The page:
Just weeks after lawyer Amy Bahl and her husband sold their Palm Beach home for $ 7.3 million, the Florida home was back on the market in December for $ 8.2 million.
Meanwhile, the Bahls and their three children have moved into a home they bought across the Intracoastal Waterway in West Palm Beach, where they will stay while they build a new home on land in waterfront in North Palm Beach.
âWe’ve been talking about it for a couple of years, but this market has encouraged us to go ahead and list it,â Bahl said.
So goes the Palm Beach real estate market, the pandemic and everything.
Although the past year has boosted sales and home prices in major suburbs and resort areas internationally, activity in Palm Beach County, Florida, from Boca Raton to Jupiter, has maintained a particularly frantic pace.
The exclusive town of Palm Beach, a fragment of an island that is home to billionaires and former President Trump’s future Mar-a-Lago club, has been the starting point for some of the most frenzied buys.
âAnyone who has money runs away from New York and comes here,â said Guy Clark, an agent for Douglas Elliman Real Estate. âIt’s a seller’s market unlike anything I’ve ever known.
Some buyers have entered the market due to job outsourcing as Wall Street companies and hedge funds have established bases in the Sunshine State. Others are pandemic refugees looking to flee COVID-19 hotspots or take advantage of Florida’s lack of state income tax.
And some are billionaires growing their footprint, like former casino mogul Steve Wynn’s purchase of an additional Palm Beach home for $ 18.4 million in December, or the $ 48.2 million acquisition. in dollars by Robert F. Smith from two properties in North Palm Beach.
The Palm Beach County Clerk’s Office recorded more than 20 home sales last year exceeding $ 20 million, up from 10 in 2019, according to the Palm Beach Daily News. A house on North Ocean Boulevard is slated to go on the market in early February for $ 75 million, fully furnished by designer Sara McCann with everything from lounge chairs to frying pans.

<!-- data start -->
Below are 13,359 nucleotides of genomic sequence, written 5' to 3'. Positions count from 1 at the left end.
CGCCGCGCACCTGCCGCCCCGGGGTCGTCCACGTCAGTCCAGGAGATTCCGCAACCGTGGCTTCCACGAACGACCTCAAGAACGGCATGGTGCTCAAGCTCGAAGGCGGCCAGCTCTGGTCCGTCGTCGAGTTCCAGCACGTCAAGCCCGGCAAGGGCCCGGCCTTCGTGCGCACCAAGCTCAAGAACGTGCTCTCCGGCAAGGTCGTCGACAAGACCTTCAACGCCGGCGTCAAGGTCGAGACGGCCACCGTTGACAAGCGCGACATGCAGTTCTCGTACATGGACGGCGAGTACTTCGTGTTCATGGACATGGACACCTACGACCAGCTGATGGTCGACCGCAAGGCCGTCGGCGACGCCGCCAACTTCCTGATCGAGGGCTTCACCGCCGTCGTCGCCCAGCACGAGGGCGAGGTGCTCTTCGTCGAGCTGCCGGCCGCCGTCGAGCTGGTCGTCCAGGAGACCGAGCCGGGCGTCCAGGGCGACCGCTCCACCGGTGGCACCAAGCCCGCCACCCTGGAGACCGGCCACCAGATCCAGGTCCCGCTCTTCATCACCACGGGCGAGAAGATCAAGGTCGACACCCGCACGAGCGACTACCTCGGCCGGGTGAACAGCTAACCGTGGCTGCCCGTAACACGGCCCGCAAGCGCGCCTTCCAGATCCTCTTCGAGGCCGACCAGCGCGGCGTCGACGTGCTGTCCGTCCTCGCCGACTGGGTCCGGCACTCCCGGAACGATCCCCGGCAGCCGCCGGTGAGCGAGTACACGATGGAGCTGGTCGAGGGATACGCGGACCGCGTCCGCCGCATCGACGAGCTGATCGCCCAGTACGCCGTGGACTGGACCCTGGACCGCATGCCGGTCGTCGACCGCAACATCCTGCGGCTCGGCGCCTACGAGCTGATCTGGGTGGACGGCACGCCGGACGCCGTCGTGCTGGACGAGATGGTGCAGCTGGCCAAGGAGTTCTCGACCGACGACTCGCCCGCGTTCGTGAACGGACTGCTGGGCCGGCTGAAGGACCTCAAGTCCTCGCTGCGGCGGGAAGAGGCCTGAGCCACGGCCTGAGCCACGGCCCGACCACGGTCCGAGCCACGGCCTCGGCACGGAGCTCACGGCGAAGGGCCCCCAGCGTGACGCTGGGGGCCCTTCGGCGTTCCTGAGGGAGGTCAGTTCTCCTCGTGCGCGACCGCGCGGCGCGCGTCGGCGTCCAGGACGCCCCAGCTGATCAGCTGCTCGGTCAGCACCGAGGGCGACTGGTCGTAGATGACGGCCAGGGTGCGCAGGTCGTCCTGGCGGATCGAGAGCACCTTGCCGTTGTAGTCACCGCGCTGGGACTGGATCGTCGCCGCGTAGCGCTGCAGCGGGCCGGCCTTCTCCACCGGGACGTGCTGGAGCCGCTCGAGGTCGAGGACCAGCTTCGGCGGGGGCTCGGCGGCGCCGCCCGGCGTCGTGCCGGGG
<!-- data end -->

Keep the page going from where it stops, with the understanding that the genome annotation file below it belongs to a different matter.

Unlike the aftermath of the 2008 financial crisis, which resulted in an overabundance of supply and sharp price declines, there are now very few offers to show potential buyers.
âWe’ve gone from anxious buying to no inventory and what am I going to do? Said Liza Pulitzer, senior partner at Brown Harris Stevens. âWe even saw people buying a temporary house when they couldn’t find a rental.
A couple learned that a home was under contract just as they arrived at the property for a viewing, said John Cregan, agent at Sotheby’s International Realty. Artist Camilla Webster received several notes on her front door asking her to sell her first floor condominium with outdoor space.
Many homes are now rented and sold under private, off-market arrangements. Old houses are demolished and many one-story cottages in the island’s North End are being replaced by a construction boom that is “probably the biggest annoyance” on the island, Pulitzer said. Speculators, pinball machines, and owners are getting huge returns.
In July, New Yorkers Marilyn Rosee and Sandra Siegal turned down an offer of $ 530,000 for the South End condominium they paid $ 326,000 less than three years ago. Then a broker called just before Christmas with a buyer who hadn’t seen the unit but was willing to pay $ 650,000.
“It’s a very COVID-y story,” said Rosee, who along with Siegal also has an apartment in New York and a house in East Hampton, NY.
For their next home in Palm Beach, which they found thanks to a tip from a friend, the couple expanded so that they could both have offices to do their jobs in New York remotely. Their $ 1.16 million apartment has a panoramic terrace.
To welcome pandemic migrants, Jack Coppola, concierge for high-end clients, has equipped houses and boats with towels, sound systems and board games. At McCann’s Hive Home, Gift & Garden in West Palm Beach, decorators and owners have emptied their inventory.
Clark, the real estate agent who is also an interior designer, goes out of his way to make sure clients can just come in with a toothbrush and hang up their clothes. To help a broker close a six-month lease for $ 1 million, he hired citywide services to find 30 outdoor furniture, gym equipment, two refrigerators and 13 new TVs.
âIt’s the runoff theory; they come, everyone wins, âsaid Clark. âThe paper holder wins, the painter wins, the guy who takes care of the upholstery. I had to pay double to the upholsterer to do it quickly.